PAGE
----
If you saw Hitman, the movie, there is a one-out-of-one chance that you wondered why anyone would have the gall to use a video game without a real plot as source material for a film. The effect of such a maneuver can only be to create what most critics united in calling nonsensical, pith-less, and vapid. Perhaps the director felt divinely compelled to make a movie about a professional assassin and the bald, bar-coded beauty was his only option to following this calling?
Clearly, director Xavier Gens never picked up Jacamon and Matz’s exceptional graphic novel The Killer: Volume One (Le Tueur). This comic not only would make a clean adaptation to screen, but practically screams to be taken to the movie house with a manageably short length. It contains such intricate panels and well-crafted dialogue, that filming would be paint-by-the-numbers, and there’s enough underlying cultural commentay to make the movie more than just a muzzle flash.
The Killer relates the story of its eponymous, unnamed character in the decline of his career as a professional assassin. His downfall is not one of old-age or faultering skill, but rather of deteriorating mental composure, having spent far too many nights staring down the rifle’s scope, waiting for hours with his crosshairs on nothing. After a botched hit, the killer is hunted by an agent across the world, leading to several near misses with death.
Eventually, the story becomes less about the hitman’s survival and more about the feedback loop his actions have become, barring him from the retirement he desperately wants. As with most criminals, though, his pension can only come at the mass annihilation of those who populate the criminal world of which he is part.
Upon opening the first page of the graphic novel, the reader is immediately greeted by Jacamon’s elaborate and expressionistic illustration, which skillfully carries the fog of noir throughout the entire piece. The style manages to maintain a nice balance between clean and gritty, mostly comprised of smooth colors with slightly irregular line work, framed by similarly sharp but imperfectly lined boxes in gorgeous layout.
It is an absolute credit to Jacamon’s skill that he never dips into the splatter aesthetic that so many comic artists use to disguise poor art—covering a page in ink spots to fake a violence they could never conventionally achieve. Rather, Jacamon succeeds in painting just as dark and blood-stained an environment as seen in such comics, but the crisp manner in which he does so accentuates the euphemism of the world in which the killer works.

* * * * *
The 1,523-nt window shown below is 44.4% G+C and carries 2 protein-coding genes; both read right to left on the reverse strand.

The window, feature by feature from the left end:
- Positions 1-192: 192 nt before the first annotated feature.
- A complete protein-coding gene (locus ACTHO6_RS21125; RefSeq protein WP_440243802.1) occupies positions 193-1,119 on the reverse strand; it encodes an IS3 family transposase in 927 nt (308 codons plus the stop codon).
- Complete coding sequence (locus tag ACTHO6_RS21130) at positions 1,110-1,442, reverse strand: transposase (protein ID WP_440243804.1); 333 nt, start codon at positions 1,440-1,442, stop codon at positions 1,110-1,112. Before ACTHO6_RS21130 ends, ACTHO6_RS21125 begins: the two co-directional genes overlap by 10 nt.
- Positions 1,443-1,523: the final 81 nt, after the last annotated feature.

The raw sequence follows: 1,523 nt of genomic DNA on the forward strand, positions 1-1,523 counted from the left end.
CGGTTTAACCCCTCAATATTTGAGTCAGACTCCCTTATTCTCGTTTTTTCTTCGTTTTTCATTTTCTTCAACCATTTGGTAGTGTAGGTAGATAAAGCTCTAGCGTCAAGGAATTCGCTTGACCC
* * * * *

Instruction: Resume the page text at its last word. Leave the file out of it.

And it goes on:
Truthfully, the real artistry of this graphic novel is not in the service of creating a story about a killer but, rather, crafting an intuitive evaluation of the world which facilitates the killer’s existence. Much of the tale is told by the assassin’s omnipresent narration, which often wanders to musings about who the real killers are. Is it the person that pulls the trigger or the person that orders the kill?
If we accept the former—and how can we not—how does this intentionalistic blame scheme leave unscathed the masses, whose neglect for others leaves third world children to die, or whose capitalistic life style is funded by political terrorism? It doesn’t, the killer concludes.
Although, such sentiments are by no means groundbreaking, they ring especially true in a present where atrocities like those in Darfur and Uganda are all but ignored by populations at large. In such a context, one is prompted to question if the book is about the killer we see sniping fat businessmen down, or if it’s about a mass indictment of killer-dom.
Either way, the book is maddeningly enjoyable. After its 128 pages you will want to read the next two volumes in this series which, alas, have not yet been published. This phenomenon is caused by Jacamon and Matz’s uncanny capacity to build momentum, coming as close to simulating in comic form the fast editing of a movie.
Furthermore, the last sequence (no spoilers, I promise) should either leave you breathless or nodding your head to the imaginary soundtrack you would hear had The Killer been a movie. Whether or not you traditionally enjoy graphic novels, the cinematic sensibility of The Killer makes the book as accessible as any film.
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